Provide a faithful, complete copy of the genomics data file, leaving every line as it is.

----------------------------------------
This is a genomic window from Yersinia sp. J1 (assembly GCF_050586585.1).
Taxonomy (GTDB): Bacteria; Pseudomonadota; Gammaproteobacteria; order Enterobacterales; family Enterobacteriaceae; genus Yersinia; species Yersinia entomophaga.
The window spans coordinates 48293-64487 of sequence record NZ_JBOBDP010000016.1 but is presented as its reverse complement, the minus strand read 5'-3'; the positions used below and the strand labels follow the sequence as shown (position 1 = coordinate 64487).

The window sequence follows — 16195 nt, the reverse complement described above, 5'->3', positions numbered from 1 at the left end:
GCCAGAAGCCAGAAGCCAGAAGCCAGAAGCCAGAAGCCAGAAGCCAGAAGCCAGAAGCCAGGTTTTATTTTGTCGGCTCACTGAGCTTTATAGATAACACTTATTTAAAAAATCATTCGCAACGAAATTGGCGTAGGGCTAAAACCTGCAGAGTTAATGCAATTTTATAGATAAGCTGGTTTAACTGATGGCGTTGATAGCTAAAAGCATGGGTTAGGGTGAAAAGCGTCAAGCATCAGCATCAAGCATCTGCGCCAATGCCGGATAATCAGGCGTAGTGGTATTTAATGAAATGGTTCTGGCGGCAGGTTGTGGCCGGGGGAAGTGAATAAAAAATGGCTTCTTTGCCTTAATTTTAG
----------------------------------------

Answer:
This is a genomic window from Yersinia sp. J1 (assembly GCF_050586585.1).
Taxonomy (GTDB): Bacteria; Pseudomonadota; Gammaproteobacteria; order Enterobacterales; family Enterobacteriaceae; genus Yersinia; species Yersinia entomophaga.
The window spans coordinates 48293-64487 of sequence record NZ_JBOBDP010000016.1 but is presented as its reverse complement, the minus strand read 5'-3'; the positions used below and the strand labels follow the sequence as shown (position 1 = coordinate 64487).

The window sequence follows — 16195 nt, the reverse complement described above, 5'->3', positions numbered from 1 at the left end:
GCCAGAAGCCAGAAGCCAGAAGCCAGAAGCCAGAAGCCAGAAGCCAGAAGCCAGAAGCCAGGTTTTATTTTGTCGGCTCACTGAGCTTTATAGATAACACTTATTTAAAAAATCATTCGCAACGAAATTGGCGTAGGGCTAAAACCTGCAGAGTTAATGCAATTTTATAGATAAGCTGGTTTAACTGATGGCGTTGATAGCTAAAAGCATGGGTTAGGGTGAAAAGCGTCAAGCATCAGCATCAAGCATCTGCGCCAATGCCGGATAATCAGGCGTAGTGGTATTTAATGAAATGGTTCTGGCGGCAGGTTGTGGCCGGGGGAAGTGAATAAAAAATGGCTTCTTTGCCTTAATTTTAG